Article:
A Guest Review by Aunt Lynn
One Sentence Review: One of the best books I’ve read this year.
Billy Bronner is, to all appearances, every inch the 1950s American dream: handsome, clever, captain of the high school football team, looks good enough in tight jeans that people can even forget he’s Jewish. Then the new guy on the block, the enigmatic Leonard Nachman, turns his head, and over the summer Billy discovers a new world of romance and love—in a man’s arms.
But when Kit O’Reilly, Billy’s best friend and shadow, comes home after spending the summer with relatives, he finds Billy acting… differently. Soon enough, it becomes obvious that this change is related to Len, and Kit will have to decide if he’ll accept the relationship Billy and Len have forged, or if he’ll push Billy and their longtime friendship away.
It looks like Summer Song is the first book by this author and I am amazed and impressed with her first published effort. Though not completely flawless, it is very well-written and plotted, and one of the best books I’ve read this year. I am sure I will come back to visit my new young friends again. Though I can’t speak to the historical accuracies, to me it all sounded damn-near perfect and it’s in the recent-enough past that there will those among us who remember this time with fond memory.
The story, set in 1955 in an unnamed coastal (I’m guessing southern-ish) California town, opens with seventeen-year-old Kit returning from a summer away visiting relatives to find his best friend of thirteen years, Billy, acting very much unlike himself on the first day of school of their senior year. Normally always and completely open, laid-back and jovial, he is now distant, secretive, sullen and lying. And it all seems to be because of the new kid at school, Leonard. Kit can’t figure it out and it’s driving him crazy. Now Billy and and this Nachman cat are going off to do who-knows-what without him — Kit’s sure it’s illegal, like drug smuggling — but then he stumbles upon the truth and man, was he off base. He can barely get his head around it and must decide how he’s going to handle it. Can their long friendship survive the stress, and is there a way for Kit to accept what is definitely not acceptable in that day and age?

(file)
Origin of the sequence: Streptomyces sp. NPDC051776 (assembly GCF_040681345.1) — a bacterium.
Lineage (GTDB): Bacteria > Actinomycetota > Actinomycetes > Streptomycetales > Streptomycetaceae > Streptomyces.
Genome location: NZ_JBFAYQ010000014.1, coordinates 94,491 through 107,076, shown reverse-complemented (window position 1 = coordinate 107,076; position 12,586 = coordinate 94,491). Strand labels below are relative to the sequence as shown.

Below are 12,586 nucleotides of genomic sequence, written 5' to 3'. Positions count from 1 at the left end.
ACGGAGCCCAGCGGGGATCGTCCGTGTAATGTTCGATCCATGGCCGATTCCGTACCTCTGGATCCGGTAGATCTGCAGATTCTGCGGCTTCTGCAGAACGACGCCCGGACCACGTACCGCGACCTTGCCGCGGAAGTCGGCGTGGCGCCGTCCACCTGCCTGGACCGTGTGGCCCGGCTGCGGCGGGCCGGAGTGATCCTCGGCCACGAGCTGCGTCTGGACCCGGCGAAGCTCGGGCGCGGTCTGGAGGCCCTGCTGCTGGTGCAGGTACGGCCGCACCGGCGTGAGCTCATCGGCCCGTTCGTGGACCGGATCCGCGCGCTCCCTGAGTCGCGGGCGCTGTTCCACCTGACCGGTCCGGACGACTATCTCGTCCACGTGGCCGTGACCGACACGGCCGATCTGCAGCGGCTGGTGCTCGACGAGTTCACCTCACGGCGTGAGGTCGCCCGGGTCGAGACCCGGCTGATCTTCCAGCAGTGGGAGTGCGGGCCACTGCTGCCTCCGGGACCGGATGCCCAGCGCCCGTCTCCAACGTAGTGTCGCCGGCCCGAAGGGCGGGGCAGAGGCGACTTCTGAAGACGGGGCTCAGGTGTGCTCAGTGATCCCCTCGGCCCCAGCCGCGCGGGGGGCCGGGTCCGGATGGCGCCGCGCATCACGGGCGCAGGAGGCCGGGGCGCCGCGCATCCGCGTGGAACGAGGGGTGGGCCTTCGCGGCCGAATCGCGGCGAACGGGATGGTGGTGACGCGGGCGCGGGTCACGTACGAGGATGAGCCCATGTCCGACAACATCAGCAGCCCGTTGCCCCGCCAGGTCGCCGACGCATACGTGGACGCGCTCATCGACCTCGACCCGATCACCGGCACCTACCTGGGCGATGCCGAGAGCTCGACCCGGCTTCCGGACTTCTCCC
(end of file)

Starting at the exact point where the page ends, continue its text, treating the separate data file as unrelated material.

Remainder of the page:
This unusual, interesting and wonderful YA tale is very character-driven and set back in an innocent time where coolness was gauged by the kind of car you drove and how well you could dance and how far up under a girl’s skirt you could touch before you got smacked and told to drive her home. When kids actually listened to their parents, had and abided by curfews and took school seriously. When boys took their girls to the local make-out spot after a socially-acceptable amount of time, and sometimes you got to third base if you were lucky because scoring a home run with your steady was to be saved for after marriage. When there were “those” kinds of girls and “not that kind of girl” girls. It was also a time when there was no clue about boys being with boys, the possibility so foreign and taboo that it was never a consideration when trying to figure why two boys hung together like Billy and Len did.